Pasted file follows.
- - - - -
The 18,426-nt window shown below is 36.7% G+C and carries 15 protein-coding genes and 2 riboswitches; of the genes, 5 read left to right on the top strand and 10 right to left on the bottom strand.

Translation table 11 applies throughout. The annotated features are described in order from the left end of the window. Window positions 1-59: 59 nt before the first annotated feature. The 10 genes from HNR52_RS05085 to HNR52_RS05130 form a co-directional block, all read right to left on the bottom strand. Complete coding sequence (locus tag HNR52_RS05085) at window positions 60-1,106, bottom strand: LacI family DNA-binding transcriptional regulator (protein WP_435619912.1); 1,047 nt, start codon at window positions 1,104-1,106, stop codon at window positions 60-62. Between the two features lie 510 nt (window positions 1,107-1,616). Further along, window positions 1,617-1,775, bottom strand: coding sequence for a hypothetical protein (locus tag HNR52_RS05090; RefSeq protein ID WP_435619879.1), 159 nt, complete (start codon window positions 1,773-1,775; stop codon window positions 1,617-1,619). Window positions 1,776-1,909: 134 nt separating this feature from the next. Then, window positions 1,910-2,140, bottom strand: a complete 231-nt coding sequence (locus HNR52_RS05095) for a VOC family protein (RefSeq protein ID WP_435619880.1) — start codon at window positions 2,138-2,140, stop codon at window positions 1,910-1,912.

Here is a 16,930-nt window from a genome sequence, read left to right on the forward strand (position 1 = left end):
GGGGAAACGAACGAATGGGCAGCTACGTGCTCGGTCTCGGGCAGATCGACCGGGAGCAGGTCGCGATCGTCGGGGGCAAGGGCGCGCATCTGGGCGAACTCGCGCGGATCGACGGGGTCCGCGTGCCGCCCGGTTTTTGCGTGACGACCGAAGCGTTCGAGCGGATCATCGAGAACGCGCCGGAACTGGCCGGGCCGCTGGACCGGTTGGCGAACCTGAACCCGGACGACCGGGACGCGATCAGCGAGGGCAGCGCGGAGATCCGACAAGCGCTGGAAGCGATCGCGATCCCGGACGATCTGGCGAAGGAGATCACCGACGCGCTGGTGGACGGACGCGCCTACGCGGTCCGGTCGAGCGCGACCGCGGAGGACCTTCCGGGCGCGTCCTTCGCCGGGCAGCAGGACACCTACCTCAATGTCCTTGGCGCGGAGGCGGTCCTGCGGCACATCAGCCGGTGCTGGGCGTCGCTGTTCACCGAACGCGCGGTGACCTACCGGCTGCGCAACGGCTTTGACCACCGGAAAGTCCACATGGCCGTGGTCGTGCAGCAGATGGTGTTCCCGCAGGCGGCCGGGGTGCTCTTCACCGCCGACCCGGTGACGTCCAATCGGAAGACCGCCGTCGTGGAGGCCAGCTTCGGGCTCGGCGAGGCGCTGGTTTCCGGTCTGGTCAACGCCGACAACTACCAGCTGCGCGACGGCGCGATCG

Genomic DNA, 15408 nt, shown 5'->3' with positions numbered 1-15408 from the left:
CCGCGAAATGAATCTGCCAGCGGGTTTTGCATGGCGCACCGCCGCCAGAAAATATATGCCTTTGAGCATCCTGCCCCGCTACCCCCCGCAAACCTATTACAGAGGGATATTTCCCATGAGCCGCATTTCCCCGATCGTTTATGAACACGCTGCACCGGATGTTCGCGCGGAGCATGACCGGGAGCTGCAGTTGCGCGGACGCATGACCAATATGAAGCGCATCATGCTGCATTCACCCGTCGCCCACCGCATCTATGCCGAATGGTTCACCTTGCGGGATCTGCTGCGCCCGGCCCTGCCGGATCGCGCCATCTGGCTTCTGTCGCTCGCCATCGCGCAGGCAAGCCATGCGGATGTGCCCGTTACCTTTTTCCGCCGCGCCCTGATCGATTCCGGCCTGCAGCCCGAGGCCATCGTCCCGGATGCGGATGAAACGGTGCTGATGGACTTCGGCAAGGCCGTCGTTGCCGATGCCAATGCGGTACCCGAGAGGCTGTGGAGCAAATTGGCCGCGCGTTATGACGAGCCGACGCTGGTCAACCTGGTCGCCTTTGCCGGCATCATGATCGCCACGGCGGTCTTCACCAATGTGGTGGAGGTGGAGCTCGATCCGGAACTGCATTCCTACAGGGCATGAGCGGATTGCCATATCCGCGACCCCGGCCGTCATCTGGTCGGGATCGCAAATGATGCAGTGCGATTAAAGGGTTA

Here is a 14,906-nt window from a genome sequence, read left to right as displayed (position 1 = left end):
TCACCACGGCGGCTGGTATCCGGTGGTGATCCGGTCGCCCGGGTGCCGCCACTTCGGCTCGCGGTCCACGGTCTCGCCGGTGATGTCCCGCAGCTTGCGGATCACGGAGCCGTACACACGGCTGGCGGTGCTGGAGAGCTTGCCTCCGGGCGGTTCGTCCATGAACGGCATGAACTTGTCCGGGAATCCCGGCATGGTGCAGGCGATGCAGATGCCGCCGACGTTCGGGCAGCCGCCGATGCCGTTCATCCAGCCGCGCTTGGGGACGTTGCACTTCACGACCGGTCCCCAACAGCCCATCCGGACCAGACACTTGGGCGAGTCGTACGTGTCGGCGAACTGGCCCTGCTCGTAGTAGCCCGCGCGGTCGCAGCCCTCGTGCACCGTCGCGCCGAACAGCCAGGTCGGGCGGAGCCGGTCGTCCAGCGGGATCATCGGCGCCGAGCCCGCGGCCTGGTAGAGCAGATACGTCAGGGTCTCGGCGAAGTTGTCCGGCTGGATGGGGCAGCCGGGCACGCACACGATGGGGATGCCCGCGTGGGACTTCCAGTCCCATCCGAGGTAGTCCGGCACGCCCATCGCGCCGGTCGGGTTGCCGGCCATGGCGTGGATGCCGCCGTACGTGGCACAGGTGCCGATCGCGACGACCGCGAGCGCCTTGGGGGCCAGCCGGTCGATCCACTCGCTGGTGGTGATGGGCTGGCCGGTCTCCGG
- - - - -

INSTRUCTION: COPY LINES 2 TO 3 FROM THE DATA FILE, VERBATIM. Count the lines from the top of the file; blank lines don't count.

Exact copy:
Translation table 11 applies throughout. The annotated features are described in order from the left end of the window. Window positions 1-59: 59 nt before the first annotated feature. The 10 genes from HNR52_RS05085 to HNR52_RS05130 form a co-directional block, all read right to left on the bottom strand. Complete coding sequence (locus tag HNR52_RS05085) at window positions 60-1,106, bottom strand: LacI family DNA-binding transcriptional regulator (protein WP_435619912.1); 1,047 nt, start codon at window positions 1,104-1,106, stop codon at window positions 60-62. Between the two features lie 510 nt (window positions 1,107-1,616). Further along, window positions 1,617-1,775, bottom strand: coding sequence for a hypothetical protein (locus tag HNR52_RS05090; RefSeq protein ID WP_435619879.1), 159 nt, complete (start codon window positions 1,773-1,775; stop codon window positions 1,617-1,619). Window positions 1,776-1,909: 134 nt separating this feature from the next. Then, window positions 1,910-2,140, bottom strand: a complete 231-nt coding sequence (locus HNR52_RS05095) for a VOC family protein (RefSeq protein ID WP_435619880.1) — start codon at window positions 2,138-2,140, stop codon at window positions 1,910-1,912.

Here is a 16,930-nt window from a genome sequence, read left to right on the forward strand (position 1 = left end):